And then the screen splits and we watch instant parallels. There's a digital alarm on the left side and an analogue clock on the right, but the time's the same. Greg wakes up in bed at home on the left but fails to wake up at all on the right because he's in a hospital bed in a coma. Then in comes his father on both sides to apologise. Initially, this unfolds as dialogue on the left, albeit appropriate dialogue for each side, but then some of dad's lines start to be delivered simultaneously in both scenarios, the words the same but the response, of course, completely different. So, assuming that the right hand side of the screen is the real present, what's on the left? Could the right be an ironic one-sided rerun of a prior conversation? Is it Greg's damaged brain imagining the bitter responses he never gave to a new confession? If the title initially refers to Greg's relationships with his father and his girl, does it expand to some sci-fi concept of trauma creating a parallel universe unfolding uncannily close to our own but for one crucial detail?

Who knows? Given how it progresses, with other characters showing up simultaneously on each side, I'd plump for the middle option, that Greg is struggling to make sense of his life in a sort of dream logic as he begins to leave it. Of course, we're watching a film by Controversial Peterson, so even death isn't the surefire assumption that we might expect it to be. This moves into new territory, where 'second chances' end up with multiple meanings, just like everything else in this film. At one point, Greg spits, 'I'm dead to you!' at his girlfriend, which is especially ironic given the dual scenarios we're watching, but it's far from the only line that can be read two ways. In fact, just as Peterson had to effectively shoot this twice, with four actors running through the same lines in two very different circumstances, we really ought to watch it twice to ensure that we don't miss anything. It's almost ironic that IMDb claims it as a 2011 film, when it was started, while the credits plump for 2013, when it was finished. Everything has two faces here.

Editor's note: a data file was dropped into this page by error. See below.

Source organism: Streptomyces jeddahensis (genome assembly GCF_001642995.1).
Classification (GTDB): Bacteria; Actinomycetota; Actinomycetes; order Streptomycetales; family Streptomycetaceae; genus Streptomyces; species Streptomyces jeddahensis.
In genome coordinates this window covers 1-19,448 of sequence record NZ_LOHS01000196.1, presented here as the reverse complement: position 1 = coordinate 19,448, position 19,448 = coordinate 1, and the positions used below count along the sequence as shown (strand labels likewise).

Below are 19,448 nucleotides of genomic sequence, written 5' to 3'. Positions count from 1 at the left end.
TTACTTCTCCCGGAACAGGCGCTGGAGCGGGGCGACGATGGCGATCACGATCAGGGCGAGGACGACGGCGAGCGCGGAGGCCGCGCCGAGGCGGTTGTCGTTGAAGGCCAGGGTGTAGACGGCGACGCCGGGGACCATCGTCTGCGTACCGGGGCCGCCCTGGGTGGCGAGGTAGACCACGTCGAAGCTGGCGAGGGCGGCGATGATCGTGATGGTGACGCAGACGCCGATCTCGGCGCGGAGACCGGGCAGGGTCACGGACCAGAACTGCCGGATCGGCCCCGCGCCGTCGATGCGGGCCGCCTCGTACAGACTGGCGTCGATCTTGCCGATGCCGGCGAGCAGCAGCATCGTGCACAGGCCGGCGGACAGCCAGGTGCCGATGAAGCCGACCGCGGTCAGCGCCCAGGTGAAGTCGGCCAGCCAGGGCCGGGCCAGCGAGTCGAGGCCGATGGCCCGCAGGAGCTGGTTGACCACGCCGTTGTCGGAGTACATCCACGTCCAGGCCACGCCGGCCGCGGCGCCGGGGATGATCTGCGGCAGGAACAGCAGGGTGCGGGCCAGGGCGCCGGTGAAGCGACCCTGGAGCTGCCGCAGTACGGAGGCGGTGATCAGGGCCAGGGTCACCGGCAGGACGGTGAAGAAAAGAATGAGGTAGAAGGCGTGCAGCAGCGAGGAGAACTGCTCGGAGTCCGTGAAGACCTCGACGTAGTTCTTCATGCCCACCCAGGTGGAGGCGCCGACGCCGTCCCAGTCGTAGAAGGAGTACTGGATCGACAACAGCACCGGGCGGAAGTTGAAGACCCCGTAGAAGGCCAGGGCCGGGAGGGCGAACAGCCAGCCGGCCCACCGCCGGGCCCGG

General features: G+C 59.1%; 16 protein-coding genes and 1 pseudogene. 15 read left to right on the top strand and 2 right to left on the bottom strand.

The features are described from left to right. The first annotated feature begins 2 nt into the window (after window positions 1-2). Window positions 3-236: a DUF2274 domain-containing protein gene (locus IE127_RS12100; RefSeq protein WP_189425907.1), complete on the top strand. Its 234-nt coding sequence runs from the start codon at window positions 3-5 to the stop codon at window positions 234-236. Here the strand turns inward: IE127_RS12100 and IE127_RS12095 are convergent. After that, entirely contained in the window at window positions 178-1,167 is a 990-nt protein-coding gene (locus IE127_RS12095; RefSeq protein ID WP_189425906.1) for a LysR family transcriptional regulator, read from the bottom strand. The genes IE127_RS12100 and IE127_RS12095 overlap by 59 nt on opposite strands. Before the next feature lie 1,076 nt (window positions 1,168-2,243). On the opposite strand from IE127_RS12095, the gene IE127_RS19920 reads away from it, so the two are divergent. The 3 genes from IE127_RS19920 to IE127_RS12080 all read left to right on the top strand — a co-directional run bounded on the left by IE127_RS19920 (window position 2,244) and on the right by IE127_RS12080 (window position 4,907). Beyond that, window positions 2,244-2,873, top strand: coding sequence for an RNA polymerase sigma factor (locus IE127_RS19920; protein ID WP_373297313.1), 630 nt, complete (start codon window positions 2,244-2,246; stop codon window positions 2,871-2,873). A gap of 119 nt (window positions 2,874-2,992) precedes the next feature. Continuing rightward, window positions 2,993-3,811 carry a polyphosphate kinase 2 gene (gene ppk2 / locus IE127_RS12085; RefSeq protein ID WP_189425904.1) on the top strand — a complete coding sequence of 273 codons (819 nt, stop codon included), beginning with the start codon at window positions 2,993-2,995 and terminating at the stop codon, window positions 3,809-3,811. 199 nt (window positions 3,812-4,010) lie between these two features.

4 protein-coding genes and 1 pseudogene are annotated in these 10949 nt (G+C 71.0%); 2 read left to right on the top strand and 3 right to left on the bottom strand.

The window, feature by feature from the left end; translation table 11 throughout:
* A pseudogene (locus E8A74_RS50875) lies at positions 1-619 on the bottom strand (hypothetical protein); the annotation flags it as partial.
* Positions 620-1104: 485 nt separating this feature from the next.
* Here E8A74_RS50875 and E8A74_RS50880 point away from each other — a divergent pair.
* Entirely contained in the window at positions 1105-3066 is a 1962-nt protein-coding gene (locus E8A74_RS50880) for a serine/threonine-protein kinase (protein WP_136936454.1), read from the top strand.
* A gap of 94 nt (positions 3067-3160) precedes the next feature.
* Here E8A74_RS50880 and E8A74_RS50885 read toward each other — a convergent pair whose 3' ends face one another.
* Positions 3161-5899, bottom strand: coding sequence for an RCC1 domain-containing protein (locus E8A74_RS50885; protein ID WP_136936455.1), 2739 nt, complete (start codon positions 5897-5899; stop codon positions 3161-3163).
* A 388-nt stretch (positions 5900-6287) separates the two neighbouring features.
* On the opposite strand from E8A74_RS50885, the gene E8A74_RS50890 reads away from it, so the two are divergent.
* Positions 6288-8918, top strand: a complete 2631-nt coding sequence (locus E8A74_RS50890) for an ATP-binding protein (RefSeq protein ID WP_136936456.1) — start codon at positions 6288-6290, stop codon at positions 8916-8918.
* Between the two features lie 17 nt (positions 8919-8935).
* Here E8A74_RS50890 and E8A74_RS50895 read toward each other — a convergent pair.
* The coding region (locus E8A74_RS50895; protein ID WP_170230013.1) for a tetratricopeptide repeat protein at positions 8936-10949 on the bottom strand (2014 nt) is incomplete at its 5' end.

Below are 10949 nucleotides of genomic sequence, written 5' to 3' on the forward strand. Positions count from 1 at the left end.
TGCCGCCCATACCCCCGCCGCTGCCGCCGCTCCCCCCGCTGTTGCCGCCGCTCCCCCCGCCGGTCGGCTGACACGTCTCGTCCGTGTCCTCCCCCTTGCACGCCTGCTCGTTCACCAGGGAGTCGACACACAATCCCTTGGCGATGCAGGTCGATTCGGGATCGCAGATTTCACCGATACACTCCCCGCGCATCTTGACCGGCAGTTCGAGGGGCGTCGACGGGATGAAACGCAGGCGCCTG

Certainly the most experimental film in the Arizona Shorts block at this year's Phoenix Film Festival, even with After the Beep showing too, it's also one of the most emotional and one of the most memorable. It's not without flaws though. While Patrick Adam is particularly strong in the earlier scenes with Patti Tindall, herself a reliable local talent if there ever was one, he does have some lesser moments later on when he proves unable to maintain the bitterness of his lines and they become forced. Technically, there's some awkward greenscreen work; I presume it's particularly hard to do effective greenscreen with a black guy in a white suit which is almost luminous because of the deliberate levels of light. Light is used well here, as a marker of life, but it fights effective greenscreen and wins. Mostly though, the cast and crew support the gimmick well and the gimmick supports the script even better. It's great to see a local short film with this level of care and attention given to its writing and structure. We need more Controversial Petersons.